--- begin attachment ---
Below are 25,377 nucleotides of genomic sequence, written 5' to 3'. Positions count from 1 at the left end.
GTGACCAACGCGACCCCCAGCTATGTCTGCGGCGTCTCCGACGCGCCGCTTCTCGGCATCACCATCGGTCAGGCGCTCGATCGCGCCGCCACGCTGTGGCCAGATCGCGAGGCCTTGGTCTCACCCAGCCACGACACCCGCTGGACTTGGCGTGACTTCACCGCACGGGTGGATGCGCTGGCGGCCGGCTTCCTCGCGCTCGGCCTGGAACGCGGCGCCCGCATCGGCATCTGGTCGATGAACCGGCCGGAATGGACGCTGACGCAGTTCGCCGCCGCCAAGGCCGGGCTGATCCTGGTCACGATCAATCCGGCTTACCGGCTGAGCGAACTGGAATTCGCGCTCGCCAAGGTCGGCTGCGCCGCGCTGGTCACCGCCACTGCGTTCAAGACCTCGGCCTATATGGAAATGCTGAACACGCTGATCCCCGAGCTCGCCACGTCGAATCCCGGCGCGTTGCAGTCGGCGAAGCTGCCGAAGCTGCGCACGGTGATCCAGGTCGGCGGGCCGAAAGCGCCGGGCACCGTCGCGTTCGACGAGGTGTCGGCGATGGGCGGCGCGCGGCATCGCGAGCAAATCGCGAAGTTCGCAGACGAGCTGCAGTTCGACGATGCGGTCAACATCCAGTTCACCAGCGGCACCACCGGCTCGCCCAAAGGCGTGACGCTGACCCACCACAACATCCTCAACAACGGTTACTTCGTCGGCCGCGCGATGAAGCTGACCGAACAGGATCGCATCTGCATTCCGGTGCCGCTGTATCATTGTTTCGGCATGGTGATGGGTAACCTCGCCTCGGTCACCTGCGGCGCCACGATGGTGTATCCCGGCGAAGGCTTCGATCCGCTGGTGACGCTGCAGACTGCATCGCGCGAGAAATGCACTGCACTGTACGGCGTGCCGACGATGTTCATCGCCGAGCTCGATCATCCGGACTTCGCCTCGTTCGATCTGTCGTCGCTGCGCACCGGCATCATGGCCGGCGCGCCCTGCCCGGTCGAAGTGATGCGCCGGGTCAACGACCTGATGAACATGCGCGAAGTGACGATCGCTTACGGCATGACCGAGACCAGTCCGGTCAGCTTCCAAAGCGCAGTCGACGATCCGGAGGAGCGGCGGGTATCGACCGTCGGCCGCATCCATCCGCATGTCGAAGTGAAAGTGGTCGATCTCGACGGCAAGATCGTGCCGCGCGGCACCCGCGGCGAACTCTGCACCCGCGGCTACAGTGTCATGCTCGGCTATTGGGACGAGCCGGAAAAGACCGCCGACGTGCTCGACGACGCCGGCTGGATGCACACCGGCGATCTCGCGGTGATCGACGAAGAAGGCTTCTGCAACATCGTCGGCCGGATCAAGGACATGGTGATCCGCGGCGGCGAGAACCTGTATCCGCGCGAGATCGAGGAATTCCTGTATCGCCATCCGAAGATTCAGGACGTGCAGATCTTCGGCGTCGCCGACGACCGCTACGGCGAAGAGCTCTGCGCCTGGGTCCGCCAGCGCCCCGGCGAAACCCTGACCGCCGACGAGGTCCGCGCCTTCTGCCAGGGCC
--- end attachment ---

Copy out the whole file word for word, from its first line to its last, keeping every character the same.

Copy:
Below are 25,377 nucleotides of genomic sequence, written 5' to 3'. Positions count from 1 at the left end.
GTGACCAACGCGACCCCCAGCTATGTCTGCGGCGTCTCCGACGCGCCGCTTCTCGGCATCACCATCGGTCAGGCGCTCGATCGCGCCGCCACGCTGTGGCCAGATCGCGAGGCCTTGGTCTCACCCAGCCACGACACCCGCTGGACTTGGCGTGACTTCACCGCACGGGTGGATGCGCTGGCGGCCGGCTTCCTCGCGCTCGGCCTGGAACGCGGCGCCCGCATCGGCATCTGGTCGATGAACCGGCCGGAATGGACGCTGACGCAGTTCGCCGCCGCCAAGGCCGGGCTGATCCTGGTCACGATCAATCCGGCTTACCGGCTGAGCGAACTGGAATTCGCGCTCGCCAAGGTCGGCTGCGCCGCGCTGGTCACCGCCACTGCGTTCAAGACCTCGGCCTATATGGAAATGCTGAACACGCTGATCCCCGAGCTCGCCACGTCGAATCCCGGCGCGTTGCAGTCGGCGAAGCTGCCGAAGCTGCGCACGGTGATCCAGGTCGGCGGGCCGAAAGCGCCGGGCACCGTCGCGTTCGACGAGGTGTCGGCGATGGGCGGCGCGCGGCATCGCGAGCAAATCGCGAAGTTCGCAGACGAGCTGCAGTTCGACGATGCGGTCAACATCCAGTTCACCAGCGGCACCACCGGCTCGCCCAAAGGCGTGACGCTGACCCACCACAACATCCTCAACAACGGTTACTTCGTCGGCCGCGCGATGAAGCTGACCGAACAGGATCGCATCTGCATTCCGGTGCCGCTGTATCATTGTTTCGGCATGGTGATGGGTAACCTCGCCTCGGTCACCTGCGGCGCCACGATGGTGTATCCCGGCGAAGGCTTCGATCCGCTGGTGACGCTGCAGACTGCATCGCGCGAGAAATGCACTGCACTGTACGGCGTGCCGACGATGTTCATCGCCGAGCTCGATCATCCGGACTTCGCCTCGTTCGATCTGTCGTCGCTGCGCACCGGCATCATGGCCGGCGCGCCCTGCCCGGTCGAAGTGATGCGCCGGGTCAACGACCTGATGAACATGCGCGAAGTGACGATCGCTTACGGCATGACCGAGACCAGTCCGGTCAGCTTCCAAAGCGCAGTCGACGATCCGGAGGAGCGGCGGGTATCGACCGTCGGCCGCATCCATCCGCATGTCGAAGTGAAAGTGGTCGATCTCGACGGCAAGATCGTGCCGCGCGGCACCCGCGGCGAACTCTGCACCCGCGGCTACAGTGTCATGCTCGGCTATTGGGACGAGCCGGAAAAGACCGCCGACGTGCTCGACGACGCCGGCTGGATGCACACCGGCGATCTCGCGGTGATCGACGAAGAAGGCTTCTGCAACATCGTCGGCCGGATCAAGGACATGGTGATCCGCGGCGGCGAGAACCTGTATCCGCGCGAGATCGAGGAATTCCTGTATCGCCATCCGAAGATTCAGGACGTGCAGATCTTCGGCGTCGCCGACGACCGCTACGGCGAAGAGCTCTGCGCCTGGGTCCGCCAGCGCCCCGGCGAAACCCTGACCGCCGACGAGGTCCGCGCCTTCTGCCAGGGCC